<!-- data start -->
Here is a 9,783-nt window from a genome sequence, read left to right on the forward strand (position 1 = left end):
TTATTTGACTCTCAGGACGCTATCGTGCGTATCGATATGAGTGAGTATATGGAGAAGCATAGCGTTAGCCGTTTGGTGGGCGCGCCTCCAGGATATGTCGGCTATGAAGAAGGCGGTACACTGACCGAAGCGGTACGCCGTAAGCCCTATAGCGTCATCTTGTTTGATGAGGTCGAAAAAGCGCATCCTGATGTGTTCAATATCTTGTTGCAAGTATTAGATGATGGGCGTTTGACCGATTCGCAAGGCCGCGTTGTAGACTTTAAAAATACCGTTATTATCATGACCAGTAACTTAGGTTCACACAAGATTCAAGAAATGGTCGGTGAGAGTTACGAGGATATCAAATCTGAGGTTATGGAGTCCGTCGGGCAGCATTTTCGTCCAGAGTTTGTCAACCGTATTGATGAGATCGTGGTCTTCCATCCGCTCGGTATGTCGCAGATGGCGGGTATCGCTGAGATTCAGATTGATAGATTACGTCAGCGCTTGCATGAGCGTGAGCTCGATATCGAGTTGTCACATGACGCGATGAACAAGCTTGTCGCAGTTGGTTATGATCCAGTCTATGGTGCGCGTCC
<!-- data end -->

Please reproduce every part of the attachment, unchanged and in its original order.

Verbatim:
Here is a 9,783-nt window from a genome sequence, read left to right on the forward strand (position 1 = left end):
TTATTTGACTCTCAGGACGCTATCGTGCGTATCGATATGAGTGAGTATATGGAGAAGCATAGCGTTAGCCGTTTGGTGGGCGCGCCTCCAGGATATGTCGGCTATGAAGAAGGCGGTACACTGACCGAAGCGGTACGCCGTAAGCCCTATAGCGTCATCTTGTTTGATGAGGTCGAAAAAGCGCATCCTGATGTGTTCAATATCTTGTTGCAAGTATTAGATGATGGGCGTTTGACCGATTCGCAAGGCCGCGTTGTAGACTTTAAAAATACCGTTATTATCATGACCAGTAACTTAGGTTCACACAAGATTCAAGAAATGGTCGGTGAGAGTTACGAGGATATCAAATCTGAGGTTATGGAGTCCGTCGGGCAGCATTTTCGTCCAGAGTTTGTCAACCGTATTGATGAGATCGTGGTCTTCCATCCGCTCGGTATGTCGCAGATGGCGGGTATCGCTGAGATTCAGATTGATAGATTACGTCAGCGCTTGCATGAGCGTGAGCTCGATATCGAGTTGTCACATGACGCGATGAACAAGCTTGTCGCAGTTGGTTATGATCCAGTCTATGGTGCGCGTCC